The world was shocked earlier this month when a masked assailant threw acid in the face of Sergei Filin, the artistic director of the Bolshoi Ballet in Moscow, requiring him to have operations to save his eyesight. But it was just one of many scandals at Russia’s most beloved arts institution. In the past two years, Filin has had his tires slashed by what he claimed were his artistic enemies at the company; a deputy director was forced to resign after photos of him in bed with a man were circulated online, reportedly by a rival; there were allegations of trading sex for promotions; one ballerina who sued the company told the Daily Beast, “Men with knives threatened to kill my ballet partners.” Another Bolshoi dancer fled to Canada this week after being threatened over her husband’s business.
For North Americans, the whole thing seems mystifying. Here, the world of classical ballet and dance is a low-stakes world. But Russians “take a special pride in the world of ballet and opera,” says Valery Gergiev, the celebrated conductor of the Mariinsky Theatre in St. Petersburg. “There are many national heroes and national treasures.” That’s the good side of a world where culture is taken seriously enough to have actual scandals.
When the West has noticed Russian culture in recent years, it’s often over something like the trial of Pussy Riot, the dissident punk group. But in Russia itself, classical ballet gets a lot more attention. Robert Johnson, a former director of the Centre for Russian and East European studies at the University of Toronto, recalls that when he was in Russia, dancers and musicians “were much more widely known to ordinary people than most of our ‘classical’ stars have ever been.”
Fights at the Bolshoi have always been widely covered in Russia. It was national news when the renovation of its theatre ran an alleged 16 times over budget, and when two of the company’s star dancers defected to its rival, the Mariinsky. “The ballerinas are rock stars,” says Canadian architect Jack Diamond, founder of the firm Diamond and Schmitt. “You see twentysomethings going on dates to the opera and the ballet.” Diamond saw this first-hand when he went to Russia to build a new theatre for the Mariinsky, due to open with a major gala this May. Project architect Gary McCluskie recalls that Gergiev was treated like a pop idol: “A little security detail is with him—not that it’s a crazy backstage scene, but there are always people who want to speak to him.”
What makes ordinary Russians so fascinated by the things we consider highbrow? Part of it may be, as Diamond puts it, that “Russians have a tremendous pride in their culture and their heritage.” And while the media in Western countries often ignores classical music—the New York Times recently gave a buyout to its chief classical writer—in Russia, Gergiev says, reporters “are still watchful over opera and classical music.” Russia also still has a lot of synergy between the arts and government: when Gergiev and other classical artists endorsed Vladimir Putin, it was a major story. When President Obama had his second inauguration, classical artists were almost non-existent, and the major controversy revolved around Beyoncé’s alleged lip-synching of the national anthem.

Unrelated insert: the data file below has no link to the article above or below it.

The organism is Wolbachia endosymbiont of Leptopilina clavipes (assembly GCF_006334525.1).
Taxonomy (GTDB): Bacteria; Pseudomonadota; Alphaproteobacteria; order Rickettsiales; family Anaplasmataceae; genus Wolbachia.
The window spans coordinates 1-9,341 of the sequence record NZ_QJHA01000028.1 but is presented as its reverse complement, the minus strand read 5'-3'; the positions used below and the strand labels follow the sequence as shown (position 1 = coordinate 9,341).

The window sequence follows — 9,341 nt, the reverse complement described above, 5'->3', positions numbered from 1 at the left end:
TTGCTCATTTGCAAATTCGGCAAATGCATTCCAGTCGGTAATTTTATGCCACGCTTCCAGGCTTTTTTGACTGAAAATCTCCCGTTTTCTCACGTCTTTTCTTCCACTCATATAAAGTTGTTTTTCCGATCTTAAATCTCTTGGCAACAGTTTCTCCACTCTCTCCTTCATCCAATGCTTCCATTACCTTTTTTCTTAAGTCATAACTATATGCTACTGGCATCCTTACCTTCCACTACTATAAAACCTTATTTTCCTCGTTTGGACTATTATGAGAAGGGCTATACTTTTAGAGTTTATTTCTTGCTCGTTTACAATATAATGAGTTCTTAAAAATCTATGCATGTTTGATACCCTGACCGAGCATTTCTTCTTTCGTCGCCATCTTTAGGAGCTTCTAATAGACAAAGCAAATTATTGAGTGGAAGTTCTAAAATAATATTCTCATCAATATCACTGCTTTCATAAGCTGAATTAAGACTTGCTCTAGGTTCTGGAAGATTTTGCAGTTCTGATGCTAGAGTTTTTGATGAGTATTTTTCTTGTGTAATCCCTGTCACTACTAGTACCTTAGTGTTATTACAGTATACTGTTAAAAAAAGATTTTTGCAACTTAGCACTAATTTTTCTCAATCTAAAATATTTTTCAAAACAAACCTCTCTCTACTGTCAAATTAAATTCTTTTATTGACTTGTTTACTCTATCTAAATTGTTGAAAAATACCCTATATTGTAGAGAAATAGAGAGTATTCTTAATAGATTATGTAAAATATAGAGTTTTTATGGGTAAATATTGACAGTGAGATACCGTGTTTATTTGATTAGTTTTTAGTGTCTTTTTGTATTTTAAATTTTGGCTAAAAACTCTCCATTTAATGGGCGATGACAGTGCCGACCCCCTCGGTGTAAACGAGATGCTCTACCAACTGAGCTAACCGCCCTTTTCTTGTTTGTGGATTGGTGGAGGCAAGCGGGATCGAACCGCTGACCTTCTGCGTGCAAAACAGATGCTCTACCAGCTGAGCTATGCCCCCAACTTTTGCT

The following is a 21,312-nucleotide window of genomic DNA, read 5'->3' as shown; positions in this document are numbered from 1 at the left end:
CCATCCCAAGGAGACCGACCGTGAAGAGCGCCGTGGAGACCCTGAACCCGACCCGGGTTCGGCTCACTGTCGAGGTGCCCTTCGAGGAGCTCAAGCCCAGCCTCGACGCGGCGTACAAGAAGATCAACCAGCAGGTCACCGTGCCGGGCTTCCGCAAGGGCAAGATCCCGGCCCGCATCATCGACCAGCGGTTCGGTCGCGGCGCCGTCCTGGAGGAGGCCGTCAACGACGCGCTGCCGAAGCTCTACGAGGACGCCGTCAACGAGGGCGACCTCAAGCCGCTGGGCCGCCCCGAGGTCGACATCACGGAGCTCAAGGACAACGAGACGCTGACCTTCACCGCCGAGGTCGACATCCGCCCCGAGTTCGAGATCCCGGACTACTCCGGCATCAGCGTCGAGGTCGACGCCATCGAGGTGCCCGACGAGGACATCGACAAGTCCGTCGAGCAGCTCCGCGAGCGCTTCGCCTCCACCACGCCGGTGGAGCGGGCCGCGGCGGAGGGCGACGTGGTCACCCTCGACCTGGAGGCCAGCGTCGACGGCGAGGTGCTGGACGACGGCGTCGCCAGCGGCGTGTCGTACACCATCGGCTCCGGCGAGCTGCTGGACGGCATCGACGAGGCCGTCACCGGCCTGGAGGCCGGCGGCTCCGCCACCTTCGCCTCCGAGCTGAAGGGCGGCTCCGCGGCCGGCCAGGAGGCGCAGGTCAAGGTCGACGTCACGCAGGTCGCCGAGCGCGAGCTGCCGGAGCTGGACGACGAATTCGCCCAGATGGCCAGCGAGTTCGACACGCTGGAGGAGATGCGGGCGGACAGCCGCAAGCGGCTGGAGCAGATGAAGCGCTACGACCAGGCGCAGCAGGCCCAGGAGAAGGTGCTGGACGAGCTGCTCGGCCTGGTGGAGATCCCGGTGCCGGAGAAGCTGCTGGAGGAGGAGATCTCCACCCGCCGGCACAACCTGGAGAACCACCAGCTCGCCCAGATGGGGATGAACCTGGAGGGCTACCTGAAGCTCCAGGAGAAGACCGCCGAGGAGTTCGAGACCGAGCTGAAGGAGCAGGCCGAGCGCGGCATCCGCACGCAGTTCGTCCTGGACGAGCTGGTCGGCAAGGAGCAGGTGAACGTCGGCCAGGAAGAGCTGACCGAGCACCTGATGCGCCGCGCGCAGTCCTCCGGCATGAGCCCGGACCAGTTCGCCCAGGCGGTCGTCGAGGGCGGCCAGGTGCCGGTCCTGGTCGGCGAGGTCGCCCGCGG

There’s a downside to the higher profile of the arts in Russia. The attack on Filin shows how dangerous it can be for classical artists to work in an atmosphere of Machiavellian plots and conspiracies—like show business, with a historically Russian twist. A dancer who was passed over for Filin’s job has been questioned in connection with the attack, and responded to the accusations by claiming he was a victim of the Stalinist “methods of 1937.”
But Johnson says it’s a mistake to say the arts have been “contaminated by being linked to a rough-and-tumble street society,” and McCluskie says one fascinating thing about Russia is that it marries “a very knowledgeable audience when it comes to ballet, music, opera and so on” with “a Wild West quality on the entrepreneurial side. They’ve got those extremes built into the culture. It’s a different mix than we are used to in North America.” Even if it can get a little dangerous sometimes.
Bolshoi ballet dancers and crew are seen backstage during a rehearsal of Tchaikovsky’s ballet “The Sleeping Beauty” at the Bolshoi Theatre on Nov. 16, 2011. (Denis Sinyakov/Reuters)
Russia’s Prime Minister Dmitry Medvedev delivers a speech during a ceremony to mark the 100th anniversary of the State Pushkin Museum of Fine Arts at the Bolshoi Theatre on May 31, 2012. (Yekaterina Shtukina/Reuters)
Bolshoi dancers perform the Gisele ballet at the Palais de Beaulieu theater in Lausanne on Feb. 10, 2011. (Denis Balibouse/Reuters)
Dancers from the Bolshoi Theatre talk to children after a charity concert at an orphanage in the Russian town of Sapozhok, 300 km southeast of Moscow, on May 12, 2008. (Denis Sinyakov/Reuters)
Dancers Galina Stepanenko as Odette and Sergei Filin as Siegfried, performing during the rehearsal of Pyotr Chaikovsky’s ‘Swan Lake’ in Bolshoi Theatre on Feb. 28, 2001. (Alexander Nemenov/AFP/Getty)
Sergei Filin, artistic director of Russia’s prestigious Bolshoi Ballet, gestures during an interview in a still image from footage shot by Ren TV in a Moscow hospital on Jan. 18, 2013, after a masked attacker threw acid in the face of the artistic director. (Reuters/Ren TV)